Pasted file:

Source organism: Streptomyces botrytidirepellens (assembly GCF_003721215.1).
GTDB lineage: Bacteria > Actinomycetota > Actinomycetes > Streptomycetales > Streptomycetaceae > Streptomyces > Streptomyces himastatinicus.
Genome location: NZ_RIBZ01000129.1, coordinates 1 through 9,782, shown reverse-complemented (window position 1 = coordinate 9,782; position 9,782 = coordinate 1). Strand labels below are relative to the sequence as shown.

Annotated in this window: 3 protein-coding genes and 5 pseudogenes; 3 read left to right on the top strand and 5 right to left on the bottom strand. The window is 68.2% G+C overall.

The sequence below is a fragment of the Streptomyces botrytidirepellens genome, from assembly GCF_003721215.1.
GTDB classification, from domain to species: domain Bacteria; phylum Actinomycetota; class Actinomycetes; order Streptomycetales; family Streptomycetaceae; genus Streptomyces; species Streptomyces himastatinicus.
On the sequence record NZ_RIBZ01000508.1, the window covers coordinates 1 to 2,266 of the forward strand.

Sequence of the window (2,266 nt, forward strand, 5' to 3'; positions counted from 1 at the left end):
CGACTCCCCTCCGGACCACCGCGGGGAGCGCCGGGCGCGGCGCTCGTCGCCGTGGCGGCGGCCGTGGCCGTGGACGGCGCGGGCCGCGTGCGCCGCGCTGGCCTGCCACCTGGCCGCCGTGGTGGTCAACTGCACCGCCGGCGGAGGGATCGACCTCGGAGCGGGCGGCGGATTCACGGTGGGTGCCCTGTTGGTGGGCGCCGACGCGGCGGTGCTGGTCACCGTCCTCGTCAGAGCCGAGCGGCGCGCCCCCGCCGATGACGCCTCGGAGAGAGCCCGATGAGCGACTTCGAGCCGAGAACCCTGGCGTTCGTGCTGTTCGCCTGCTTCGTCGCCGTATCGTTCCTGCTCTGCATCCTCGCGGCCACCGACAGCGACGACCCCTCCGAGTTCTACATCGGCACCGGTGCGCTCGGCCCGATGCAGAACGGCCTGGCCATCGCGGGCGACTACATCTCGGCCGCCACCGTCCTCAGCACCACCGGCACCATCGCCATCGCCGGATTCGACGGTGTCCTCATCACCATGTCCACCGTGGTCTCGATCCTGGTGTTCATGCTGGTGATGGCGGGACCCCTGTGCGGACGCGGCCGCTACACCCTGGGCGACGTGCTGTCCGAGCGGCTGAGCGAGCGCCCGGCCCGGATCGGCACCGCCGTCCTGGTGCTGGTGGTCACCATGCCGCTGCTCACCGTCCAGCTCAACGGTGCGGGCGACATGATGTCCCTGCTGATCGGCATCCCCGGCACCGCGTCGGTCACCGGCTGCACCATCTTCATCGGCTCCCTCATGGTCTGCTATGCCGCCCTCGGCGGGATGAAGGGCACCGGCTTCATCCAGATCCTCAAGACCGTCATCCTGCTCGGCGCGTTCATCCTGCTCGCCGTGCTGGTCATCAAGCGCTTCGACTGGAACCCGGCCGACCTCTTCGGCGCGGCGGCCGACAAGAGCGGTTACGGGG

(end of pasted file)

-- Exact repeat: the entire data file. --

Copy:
Source organism: Streptomyces botrytidirepellens (assembly GCF_003721215.1).
GTDB lineage: Bacteria > Actinomycetota > Actinomycetes > Streptomycetales > Streptomycetaceae > Streptomyces > Streptomyces himastatinicus.
Genome location: NZ_RIBZ01000129.1, coordinates 1 through 9,782, shown reverse-complemented (window position 1 = coordinate 9,782; position 9,782 = coordinate 1). Strand labels below are relative to the sequence as shown.

Annotated in this window: 3 protein-coding genes and 5 pseudogenes; 3 read left to right on the top strand and 5 right to left on the bottom strand. The window is 68.2% G+C overall.

The sequence below is a fragment of the Streptomyces botrytidirepellens genome, from assembly GCF_003721215.1.
GTDB classification, from domain to species: domain Bacteria; phylum Actinomycetota; class Actinomycetes; order Streptomycetales; family Streptomycetaceae; genus Streptomyces; species Streptomyces himastatinicus.
On the sequence record NZ_RIBZ01000508.1, the window covers coordinates 1 to 2,266 of the forward strand.

Sequence of the window (2,266 nt, forward strand, 5' to 3'; positions counted from 1 at the left end):
CGACTCCCCTCCGGACCACCGCGGGGAGCGCCGGGCGCGGCGCTCGTCGCCGTGGCGGCGGCCGTGGCCGTGGACGGCGCGGGCCGCGTGCGCCGCGCTGGCCTGCCACCTGGCCGCCGTGGTGGTCAACTGCACCGCCGGCGGAGGGATCGACCTCGGAGCGGGCGGCGGATTCACGGTGGGTGCCCTGTTGGTGGGCGCCGACGCGGCGGTGCTGGTCACCGTCCTCGTCAGAGCCGAGCGGCGCGCCCCCGCCGATGACGCCTCGGAGAGAGCCCGATGAGCGACTTCGAGCCGAGAACCCTGGCGTTCGTGCTGTTCGCCTGCTTCGTCGCCGTATCGTTCCTGCTCTGCATCCTCGCGGCCACCGACAGCGACGACCCCTCCGAGTTCTACATCGGCACCGGTGCGCTCGGCCCGATGCAGAACGGCCTGGCCATCGCGGGCGACTACATCTCGGCCGCCACCGTCCTCAGCACCACCGGCACCATCGCCATCGCCGGATTCGACGGTGTCCTCATCACCATGTCCACCGTGGTCTCGATCCTGGTGTTCATGCTGGTGATGGCGGGACCCCTGTGCGGACGCGGCCGCTACACCCTGGGCGACGTGCTGTCCGAGCGGCTGAGCGAGCGCCCGGCCCGGATCGGCACCGCCGTCCTGGTGCTGGTGGTCACCATGCCGCTGCTCACCGTCCAGCTCAACGGTGCGGGCGACATGATGTCCCTGCTGATCGGCATCCCCGGCACCGCGTCGGTCACCGGCTGCACCATCTTCATCGGCTCCCTCATGGTCTGCTATGCCGCCCTCGGCGGGATGAAGGGCACCGGCTTCATCCAGATCCTCAAGACCGTCATCCTGCTCGGCGCGTTCATCCTGCTCGCCGTGCTGGTCATCAAGCGCTTCGACTGGAACCCGGCCGACCTCTTCGGCGCGGCGGCCGACAAGAGCGGTTACGGGG